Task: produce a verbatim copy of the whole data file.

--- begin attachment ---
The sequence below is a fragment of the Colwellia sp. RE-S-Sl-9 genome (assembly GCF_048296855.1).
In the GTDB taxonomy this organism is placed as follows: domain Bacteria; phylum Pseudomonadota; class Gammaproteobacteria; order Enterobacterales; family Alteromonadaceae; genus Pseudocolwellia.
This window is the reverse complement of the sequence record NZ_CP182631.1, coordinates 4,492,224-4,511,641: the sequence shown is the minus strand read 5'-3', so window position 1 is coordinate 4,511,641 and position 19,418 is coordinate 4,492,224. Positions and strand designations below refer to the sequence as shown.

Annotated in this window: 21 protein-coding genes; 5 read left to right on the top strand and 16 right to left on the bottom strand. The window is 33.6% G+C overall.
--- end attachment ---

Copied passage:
The sequence below is a fragment of the Colwellia sp. RE-S-Sl-9 genome (assembly GCF_048296855.1).
In the GTDB taxonomy this organism is placed as follows: domain Bacteria; phylum Pseudomonadota; class Gammaproteobacteria; order Enterobacterales; family Alteromonadaceae; genus Pseudocolwellia.
This window is the reverse complement of the sequence record NZ_CP182631.1, coordinates 4,492,224-4,511,641: the sequence shown is the minus strand read 5'-3', so window position 1 is coordinate 4,511,641 and position 19,418 is coordinate 4,492,224. Positions and strand designations below refer to the sequence as shown.

Annotated in this window: 21 protein-coding genes; 5 read left to right on the top strand and 16 right to left on the bottom strand. The window is 33.6% G+C overall.